Photogenic Ruins: The Hidden Truth Behind Abandoned Buildings
America’s buildings are changing.
As labor industries have become automated, warehouses, factories, and plants have shut down. Alongside them, asylums have become obsolete, as our healthcare system has pivoted toward hospitals and rehabs. So too, schools, as younger generations have fled the less densely populated areas where they grew up to find work. Across the American landscape, these, plus churches, transit stations, and even prisons lay abandoned, slowly but surely being reclaimed by nature. While the transformation of these sites is in some ways sad, their dilapidation has proven to be compelling subject matter for adventurous photographers.
Save for offering some shelter to the homeless, America’s crumbling edifices are largely unoccupied. But just because they are mostly empty doesn’t mean getting photos of them is easy. Snapping a perfect shot involves not only the risk of trespassing, but also the threat of injury. Rusty nails, loose floorboards, unstable staircases, and asbestos are just some of the myriad dangers taken on by those shooting a location for its decomposing beauty.
But the risk, to some, is worth it. To these photographers, there is beauty not only in what was presented during a ribbon cutting or in a residential brochure, but also in what that place was like after it was new. Way, way after. With red rust covering many surfaces and greenery growing through every crack and fissure in the floor, these places take on a new life.
Some hope that appreciating them in their dilapidated states will help give some of these buildings a second wind. Photographer Tracy Levesque, whose images capture abandoned sites in Philadelphia, hopes that her documentation of such places will “catch the essence of their former occupied selves to help motivate others to restore them.”
And there are options. Historically or architecturally significant sites can easily be transformed into community centers, art galleries, event spaces, or even new schools. Still, many people view these structures as an eyesore –- reminders of failed institutions, or past industrial pride now forgotten.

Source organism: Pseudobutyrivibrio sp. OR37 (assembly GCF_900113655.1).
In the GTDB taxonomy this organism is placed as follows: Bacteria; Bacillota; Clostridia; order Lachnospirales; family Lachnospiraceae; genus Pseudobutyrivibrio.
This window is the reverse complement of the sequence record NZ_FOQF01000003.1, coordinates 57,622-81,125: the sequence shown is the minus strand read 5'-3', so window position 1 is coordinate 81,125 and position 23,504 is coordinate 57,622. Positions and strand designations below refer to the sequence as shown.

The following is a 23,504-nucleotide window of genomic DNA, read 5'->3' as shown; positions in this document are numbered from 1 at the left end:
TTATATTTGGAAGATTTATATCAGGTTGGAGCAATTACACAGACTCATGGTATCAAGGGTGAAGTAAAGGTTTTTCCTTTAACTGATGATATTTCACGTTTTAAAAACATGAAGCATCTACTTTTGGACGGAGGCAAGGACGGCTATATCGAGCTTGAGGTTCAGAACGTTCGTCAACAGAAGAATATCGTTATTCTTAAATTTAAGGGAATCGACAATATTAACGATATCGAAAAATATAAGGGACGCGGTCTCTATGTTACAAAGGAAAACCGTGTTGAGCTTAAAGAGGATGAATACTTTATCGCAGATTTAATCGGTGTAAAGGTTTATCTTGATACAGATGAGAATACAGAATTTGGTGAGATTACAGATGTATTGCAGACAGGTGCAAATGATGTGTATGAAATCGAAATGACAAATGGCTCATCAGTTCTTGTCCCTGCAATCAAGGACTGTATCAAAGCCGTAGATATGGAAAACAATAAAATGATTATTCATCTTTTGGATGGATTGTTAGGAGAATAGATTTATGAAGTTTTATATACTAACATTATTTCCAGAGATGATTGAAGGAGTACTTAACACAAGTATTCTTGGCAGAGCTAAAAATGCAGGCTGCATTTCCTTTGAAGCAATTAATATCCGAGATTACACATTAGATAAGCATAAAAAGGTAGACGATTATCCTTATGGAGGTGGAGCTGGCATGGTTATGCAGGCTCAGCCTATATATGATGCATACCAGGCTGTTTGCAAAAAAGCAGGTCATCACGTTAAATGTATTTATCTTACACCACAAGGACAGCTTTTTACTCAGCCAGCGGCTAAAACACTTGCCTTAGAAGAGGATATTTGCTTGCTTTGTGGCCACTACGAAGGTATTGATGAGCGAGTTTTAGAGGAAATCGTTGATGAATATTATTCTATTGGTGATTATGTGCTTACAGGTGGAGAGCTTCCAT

For photographer Matthew Christopher, who has published several books of his work under the title Abandoned America, respecting both the past and present lives of a building is crucial to his process, as his hope is that “no harm or change should come to a place” when he photographs it.
“A lot of people like to expose locations […] but seem to care very little for the enormous harm that can cause them,” Christopher says, noting that, once bored troublemakers become aware that buildings are abandoned, they often further decimate them through looting and vandalism.
But even those visitors who don’t intend to do any harm can still be disruptive –- most often to the squirrels, birds, and other forest animals that commonly set up shop as nature reclaims the manmade. Once, Tracy Levesque even found a litter of kittens.
“We took them out and found homes for all of them,” she says. “Now they live in loving homes instead of an abandoned building.”
Abandoned buildings find a new kind of life simply through being photographed. Despite all of their hazards and blemishes gifted by time, the unseen energy these places still contain is captured in the work of those with a discerning eye and an adventurous spirit. With every wall that crumbles, and every vine that sprouts up among the rubble, there is beauty to behold in seeing a building become its ghost.
“They’re somewhere between this world and the next, and there’s something that is sad but also rapturous about that transition,” says Matthew Christopher. “I think there’s an honesty about them that our image-conscious waking world can’t match.”